Uses of public communication in the scientific culture of Brazil and Canada – A comparative study between The Federal University of Uberlandia and The University of Ottawa
Author: Adriana Santos – Federal University of Uberlândia, Brazil,
Mirna Tonus – Universidade Federal de Uberlândia
The article has a proposal is to conduct a comparative study of scientific culture in Brazil and Canada, observing the uses of Science, Public Communication, and technology transference (innovation) at the University of Ottawa and Federal University of Uberlandia, aiming at approaching the interrelation between academic production and its media popularization to make science popular. Such proposal is based on the conception that universities and research institutes develop a significant quantity of scientific production, but no data shows if these productions overcome the universities borders, particularly through media and diverse actions of popular science. The problematic that supports the proposal is the fact that the institutions must have their communicational proposal in conformity with the public interest and also with the guidelines of Public Communication. In addition, it is specifically important for popular science and technology transference to be focused on science popularization. The study considers that the concept of Public Communication of Science (PCS) is little discussed among researchers and professionals in the field of communication. It understands that PCS must go beyond the process of scientific dissemination and be understood as an area of communication focused on the wide dissemination of science, technology, innovation and scientific knowledge in order to popularize knowledge and bring science closer to the citizen. The initial results indicate that the efforts of most institutions are limited to the simple use of specialized / scientific journalism as an unique feature to promote access and enable the right to information on science and technology.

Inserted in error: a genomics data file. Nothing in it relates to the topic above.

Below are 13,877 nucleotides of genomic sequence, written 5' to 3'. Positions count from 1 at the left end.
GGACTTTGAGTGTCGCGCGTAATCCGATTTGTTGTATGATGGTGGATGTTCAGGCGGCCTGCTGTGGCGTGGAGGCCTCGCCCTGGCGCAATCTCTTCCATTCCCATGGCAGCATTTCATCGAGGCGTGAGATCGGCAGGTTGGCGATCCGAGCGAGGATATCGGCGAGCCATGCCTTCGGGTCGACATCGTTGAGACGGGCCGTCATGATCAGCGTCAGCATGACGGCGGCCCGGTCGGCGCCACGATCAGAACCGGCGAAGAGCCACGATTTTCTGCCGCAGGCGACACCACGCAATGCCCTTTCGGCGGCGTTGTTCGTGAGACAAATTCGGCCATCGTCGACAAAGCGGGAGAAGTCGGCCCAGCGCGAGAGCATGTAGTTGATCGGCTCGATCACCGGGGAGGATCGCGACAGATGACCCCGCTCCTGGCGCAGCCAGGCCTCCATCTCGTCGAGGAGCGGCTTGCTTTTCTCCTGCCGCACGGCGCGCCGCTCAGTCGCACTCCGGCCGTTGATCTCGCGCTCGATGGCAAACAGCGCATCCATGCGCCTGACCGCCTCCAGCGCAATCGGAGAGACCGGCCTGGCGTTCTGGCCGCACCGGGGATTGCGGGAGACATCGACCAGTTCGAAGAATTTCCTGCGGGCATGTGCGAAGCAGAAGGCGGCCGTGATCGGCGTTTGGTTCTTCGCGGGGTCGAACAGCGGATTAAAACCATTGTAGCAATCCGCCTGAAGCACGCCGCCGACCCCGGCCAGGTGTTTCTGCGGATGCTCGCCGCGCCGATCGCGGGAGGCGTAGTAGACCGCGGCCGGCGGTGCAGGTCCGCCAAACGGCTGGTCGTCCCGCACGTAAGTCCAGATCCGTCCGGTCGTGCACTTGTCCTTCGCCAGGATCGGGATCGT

Presentation type: Idea in progress
Area of interest: Comparing science communication across cultures